Indeed, KITA, KOTRA, the independent Korea Federation of Small and Medium Businesses and others boast a wealth of services to assist in trade. CEO Lee calls KOTRA’s regular market information and trade fair email notices “useful spam” to help him keep abreast of global market situations. KOTRA charges a business 20-30 percent of the expense of the service it provides and covers the rest. Similarly, KITA’s new “one-stop” online trade assistance service called TradeSOS was launched July 30 for businesses to get one-on-one help for their specific problems and look up solutions to past cases.
“Nowadays, I think the government assistance available is great,” Ahn said, particularly compared to the system he observed in Japan.
But while there is a plethora of services available to aid those small businesses, he sees that the fundamental problem impeding their full utilization is that businesses are usually too busy and short-staffed to find them.
“There is no bridging system to connect KOTRA with companies ... Most often, businesspeople don’t have time or personnel to visit with or contact KOTRA,” Ahn said, evidenced by his suppliers that haven’t asked for government help regarding the certificates of origin.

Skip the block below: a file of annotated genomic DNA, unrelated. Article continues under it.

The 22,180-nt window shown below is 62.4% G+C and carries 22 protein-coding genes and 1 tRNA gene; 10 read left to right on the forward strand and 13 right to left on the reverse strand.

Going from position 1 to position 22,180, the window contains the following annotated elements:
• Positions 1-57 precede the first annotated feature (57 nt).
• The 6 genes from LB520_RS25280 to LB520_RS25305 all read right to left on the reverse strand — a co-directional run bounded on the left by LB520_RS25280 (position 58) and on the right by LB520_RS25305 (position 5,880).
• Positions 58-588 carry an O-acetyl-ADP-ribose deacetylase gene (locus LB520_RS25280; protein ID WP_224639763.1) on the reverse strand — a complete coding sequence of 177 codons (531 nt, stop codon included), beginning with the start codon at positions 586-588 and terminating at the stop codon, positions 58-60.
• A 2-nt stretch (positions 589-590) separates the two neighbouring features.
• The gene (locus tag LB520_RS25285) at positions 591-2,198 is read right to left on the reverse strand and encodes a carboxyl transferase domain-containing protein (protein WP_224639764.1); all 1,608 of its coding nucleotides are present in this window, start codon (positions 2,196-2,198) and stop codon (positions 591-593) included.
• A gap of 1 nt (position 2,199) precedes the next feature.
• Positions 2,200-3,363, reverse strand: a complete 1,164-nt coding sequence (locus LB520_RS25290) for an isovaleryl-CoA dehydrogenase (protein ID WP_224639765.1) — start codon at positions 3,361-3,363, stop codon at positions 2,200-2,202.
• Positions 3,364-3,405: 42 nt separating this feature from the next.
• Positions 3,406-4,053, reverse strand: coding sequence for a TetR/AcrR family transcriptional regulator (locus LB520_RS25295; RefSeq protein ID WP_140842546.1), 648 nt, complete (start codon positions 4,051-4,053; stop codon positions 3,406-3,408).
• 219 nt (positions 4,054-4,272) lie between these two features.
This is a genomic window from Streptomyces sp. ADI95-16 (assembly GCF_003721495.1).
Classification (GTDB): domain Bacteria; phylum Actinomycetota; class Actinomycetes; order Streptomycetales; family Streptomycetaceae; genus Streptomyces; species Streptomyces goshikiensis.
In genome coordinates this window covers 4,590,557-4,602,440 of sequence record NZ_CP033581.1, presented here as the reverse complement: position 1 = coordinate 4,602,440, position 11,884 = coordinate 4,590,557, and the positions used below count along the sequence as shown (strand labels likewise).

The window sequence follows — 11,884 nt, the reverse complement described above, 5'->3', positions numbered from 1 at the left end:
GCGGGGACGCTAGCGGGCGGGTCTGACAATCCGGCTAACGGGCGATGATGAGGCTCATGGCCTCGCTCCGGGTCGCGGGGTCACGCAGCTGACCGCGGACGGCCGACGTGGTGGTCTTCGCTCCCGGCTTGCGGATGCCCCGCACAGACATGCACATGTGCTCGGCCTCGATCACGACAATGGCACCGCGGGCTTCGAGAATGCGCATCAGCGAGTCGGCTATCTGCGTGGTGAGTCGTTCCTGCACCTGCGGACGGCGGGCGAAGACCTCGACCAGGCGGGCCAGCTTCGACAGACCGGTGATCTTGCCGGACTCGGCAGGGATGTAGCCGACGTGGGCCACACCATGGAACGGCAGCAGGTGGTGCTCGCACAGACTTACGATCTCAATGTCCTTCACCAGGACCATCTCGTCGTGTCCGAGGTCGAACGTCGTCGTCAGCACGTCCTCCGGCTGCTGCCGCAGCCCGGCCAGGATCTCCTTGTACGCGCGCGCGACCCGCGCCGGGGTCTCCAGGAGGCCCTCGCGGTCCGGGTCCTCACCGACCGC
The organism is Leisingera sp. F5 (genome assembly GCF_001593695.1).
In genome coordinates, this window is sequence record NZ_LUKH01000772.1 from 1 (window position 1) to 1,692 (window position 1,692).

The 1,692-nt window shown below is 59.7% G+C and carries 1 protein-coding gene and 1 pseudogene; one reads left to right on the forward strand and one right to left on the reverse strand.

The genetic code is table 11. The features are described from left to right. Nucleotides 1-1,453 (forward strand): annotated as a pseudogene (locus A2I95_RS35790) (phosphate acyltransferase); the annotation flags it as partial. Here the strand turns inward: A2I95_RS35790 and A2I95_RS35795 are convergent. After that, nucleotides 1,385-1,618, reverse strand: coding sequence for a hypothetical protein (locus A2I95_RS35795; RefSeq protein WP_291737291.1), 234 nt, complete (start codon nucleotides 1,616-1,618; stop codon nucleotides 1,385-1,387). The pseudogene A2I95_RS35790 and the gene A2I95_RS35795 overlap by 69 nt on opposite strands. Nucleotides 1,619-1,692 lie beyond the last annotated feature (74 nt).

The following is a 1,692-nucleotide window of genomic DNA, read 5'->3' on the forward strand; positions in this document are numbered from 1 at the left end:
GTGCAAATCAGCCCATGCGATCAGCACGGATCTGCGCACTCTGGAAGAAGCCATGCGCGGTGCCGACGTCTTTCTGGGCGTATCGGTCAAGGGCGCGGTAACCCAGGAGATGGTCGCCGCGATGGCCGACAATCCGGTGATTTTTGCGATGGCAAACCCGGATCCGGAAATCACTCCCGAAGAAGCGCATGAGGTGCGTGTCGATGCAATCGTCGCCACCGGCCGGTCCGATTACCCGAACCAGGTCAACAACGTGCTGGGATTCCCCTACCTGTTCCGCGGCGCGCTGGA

After receiving a 30 million won ($26,600) government start-up loan, Ahn no longer approaches agencies like KOTRA for assistance because he finds the help they provide to be too general and does not meet his acutely industry-specific needs.
Lee also says that many small businesses complain that they had been unaware of the services available. “(Government agencies) are providing a whole bunch of policies and programs for SMEs to export to foreign countries,” he said. “Many of them are complaining, ‘I didn’t know there was that kind of program.’ It means that it is not very well known to the SMEs.”
CEO Lee happened upon a newspaper ad for KOTRA one year after launching his company, and it took Ahn over seven years to hear about the agency through the Korea Die Mold Industry Cooperative, an independently run support system he depends on instead. Such public organizations could have helped Ahn when his company was still fledgling, he said, but he only learned about them when such assistance was no longer necessary.